Neocamera Blog is a medium for expressing ideas related to digital cameras and photography. Read about digital cameras in the context of technology, media, art and the world. Latest posts links:
Mirrorless EVF Sizes
Find the specifications of EVFs for almost any mirrorless camera here. A table compares the resolution, size, magnification and coverage among mirrorless EVFs.
Fuji X-T10 Review
Premium 16 megapixels Fuji mirrorless with a 16 MP APS-C X-Trans CMOS II sensor, EXR II processor and 2.4 MP 0.39" EVF with 0.62X magnification, 100% coverage and Eye-Start sensor. Hybrid digital and mechanical design with dual control-dials and direct exposure dials plus 7 custom buttons.
Fuji X-A2 Review
Mirrorless with standard 16 megapixels APS-C CMOS sensor. Dual control-dials at an entry-level price, plus 3" tilting LCD, built-in WiFi and 5.6 FPS drive.
Canon Powershot SX610 HS Review
Ultra-compact ultra-zoom with a stabilized 18X wide-angle optical zoom and 20 megapixels high-speed CMOS sensor. ISO 80-3200, 1/2000-15s, 2.5 FPS and full 1080p HD video, plus WiFi and NFC.
Panasonic Lumix DMC-FZ1000 Review
Ultra-zoom prosumer camera with a large 20 MP 1" CMOS sensor and stabilized 16X wide-angle optical-zoom lens. Records full 4K Ultra-HD at 30 FPS. High-speed 4K Photo-Mode and 12 FPS drive.
Canon EOS Rebel T5i Review
Entry-level DSLR. 18 MP APS-C CMOS sensor with built-in Phase-Detect AF. 5 FPS drive and full 1080p HD video. Single control-dial and 95% crop 0.85X magnification viewfinder in a comfortable and light-weight body.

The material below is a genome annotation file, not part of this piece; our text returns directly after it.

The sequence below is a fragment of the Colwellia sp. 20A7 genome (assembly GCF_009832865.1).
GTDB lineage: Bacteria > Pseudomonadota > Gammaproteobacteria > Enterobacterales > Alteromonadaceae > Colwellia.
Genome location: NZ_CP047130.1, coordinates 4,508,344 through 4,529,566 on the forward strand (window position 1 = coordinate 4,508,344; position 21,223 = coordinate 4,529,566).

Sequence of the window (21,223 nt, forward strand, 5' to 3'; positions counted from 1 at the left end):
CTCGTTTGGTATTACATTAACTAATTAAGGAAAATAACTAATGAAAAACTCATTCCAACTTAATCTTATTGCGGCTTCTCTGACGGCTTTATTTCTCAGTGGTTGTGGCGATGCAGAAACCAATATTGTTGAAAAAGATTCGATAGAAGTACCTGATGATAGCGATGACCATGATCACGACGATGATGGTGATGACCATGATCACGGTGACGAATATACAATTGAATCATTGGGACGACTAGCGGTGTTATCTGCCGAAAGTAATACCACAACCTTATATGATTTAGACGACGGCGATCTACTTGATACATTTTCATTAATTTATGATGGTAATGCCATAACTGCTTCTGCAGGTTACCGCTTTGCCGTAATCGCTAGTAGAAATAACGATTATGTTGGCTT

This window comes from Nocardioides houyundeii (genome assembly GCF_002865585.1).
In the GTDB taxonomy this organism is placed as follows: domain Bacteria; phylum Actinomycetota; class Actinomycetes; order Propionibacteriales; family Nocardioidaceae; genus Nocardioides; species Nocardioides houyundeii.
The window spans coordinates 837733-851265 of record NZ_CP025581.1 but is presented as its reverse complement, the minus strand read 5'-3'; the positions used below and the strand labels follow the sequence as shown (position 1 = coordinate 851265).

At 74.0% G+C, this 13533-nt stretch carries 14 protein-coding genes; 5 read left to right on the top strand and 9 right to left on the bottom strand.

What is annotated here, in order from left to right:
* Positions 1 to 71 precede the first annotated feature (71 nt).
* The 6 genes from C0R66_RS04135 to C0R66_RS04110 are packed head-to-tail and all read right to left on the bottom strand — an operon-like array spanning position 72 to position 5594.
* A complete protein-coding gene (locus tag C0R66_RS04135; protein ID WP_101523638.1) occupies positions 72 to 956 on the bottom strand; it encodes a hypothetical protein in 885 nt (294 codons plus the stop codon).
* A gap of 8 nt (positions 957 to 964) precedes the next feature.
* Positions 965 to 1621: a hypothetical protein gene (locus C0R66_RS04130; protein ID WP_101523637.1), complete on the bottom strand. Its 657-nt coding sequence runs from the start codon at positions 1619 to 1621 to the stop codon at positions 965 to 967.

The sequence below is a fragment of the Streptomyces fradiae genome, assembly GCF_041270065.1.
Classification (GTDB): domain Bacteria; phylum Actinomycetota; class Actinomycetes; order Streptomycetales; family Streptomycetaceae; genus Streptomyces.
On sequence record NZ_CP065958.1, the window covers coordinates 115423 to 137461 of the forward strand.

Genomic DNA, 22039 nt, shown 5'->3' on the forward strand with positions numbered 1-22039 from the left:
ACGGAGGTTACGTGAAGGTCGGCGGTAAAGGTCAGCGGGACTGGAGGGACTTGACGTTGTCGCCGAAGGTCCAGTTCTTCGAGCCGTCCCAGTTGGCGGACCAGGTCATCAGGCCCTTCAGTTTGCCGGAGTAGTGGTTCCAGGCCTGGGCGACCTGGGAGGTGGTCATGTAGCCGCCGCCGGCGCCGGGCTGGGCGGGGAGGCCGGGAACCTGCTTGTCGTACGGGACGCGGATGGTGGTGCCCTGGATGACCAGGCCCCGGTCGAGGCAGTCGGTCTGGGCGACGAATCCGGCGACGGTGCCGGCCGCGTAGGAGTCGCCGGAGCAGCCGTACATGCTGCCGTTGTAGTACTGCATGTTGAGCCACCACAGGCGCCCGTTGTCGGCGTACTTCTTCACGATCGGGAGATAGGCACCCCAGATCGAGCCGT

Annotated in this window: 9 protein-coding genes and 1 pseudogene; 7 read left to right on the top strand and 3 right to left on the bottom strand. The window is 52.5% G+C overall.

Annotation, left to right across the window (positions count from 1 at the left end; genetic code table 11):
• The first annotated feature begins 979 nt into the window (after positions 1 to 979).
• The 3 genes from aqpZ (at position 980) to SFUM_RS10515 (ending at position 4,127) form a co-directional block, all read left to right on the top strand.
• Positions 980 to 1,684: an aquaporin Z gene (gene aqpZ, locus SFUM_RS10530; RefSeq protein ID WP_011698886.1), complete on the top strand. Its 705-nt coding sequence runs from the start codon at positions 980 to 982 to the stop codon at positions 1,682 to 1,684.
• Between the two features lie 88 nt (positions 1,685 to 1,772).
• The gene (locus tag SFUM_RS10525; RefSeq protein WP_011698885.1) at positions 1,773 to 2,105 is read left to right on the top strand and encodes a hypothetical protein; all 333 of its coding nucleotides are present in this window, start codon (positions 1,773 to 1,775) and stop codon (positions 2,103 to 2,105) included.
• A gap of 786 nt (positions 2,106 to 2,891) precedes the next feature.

Nikon 1 J5 Review
The 1 J5 introduces a new 20 megapixels 1" high-speed CMOS sensor in a compact body with dual control-dials, a traditional mode-dial and a tilting 3" touchscreen LCD. Continuous drive up to 60 FPS at full-resolution, 4K Ultra-HD video capture and a 105-point on-sensor Phase-Detect AF system.
Olympus OM-D E-M5 Mark II Review
The new E-M5 brings 40 megapixels Super-Resolution capture to Micro Four-Thirds while improving 5-axis image-stabilization and showing off a new 2.4 MP 0.5" EVF with Eye-Start Sensor. Native 16 MP drive @ 10 FPS and full 1080p HD @ 60 FPS.
Fuji XQ2 Review
Ultra-Compact Fuji premium camera. 12 MP 2/3" X-Trans CMOS II sensor with built-in Phase-Detect AF. Ultra-Bright F/1.8 wide-angle 4X optical-zoom. Dual control-dials, 3" LCD and built-in WiFi.
Panasonic Lumix DMC-LX100 Review
Unique premium compact with 12 MP effective multi-aspect resolution and ultra-wide ultra-bright 24-75mm F/1.7-2.8 lens. 11 FPS Drive and 4K Ultra-HD video at 30 FPS. Plenty of direct controls plus a built-in 2.8 MP EVF with Eye-Start sensor, a 3" LCD and WiFi.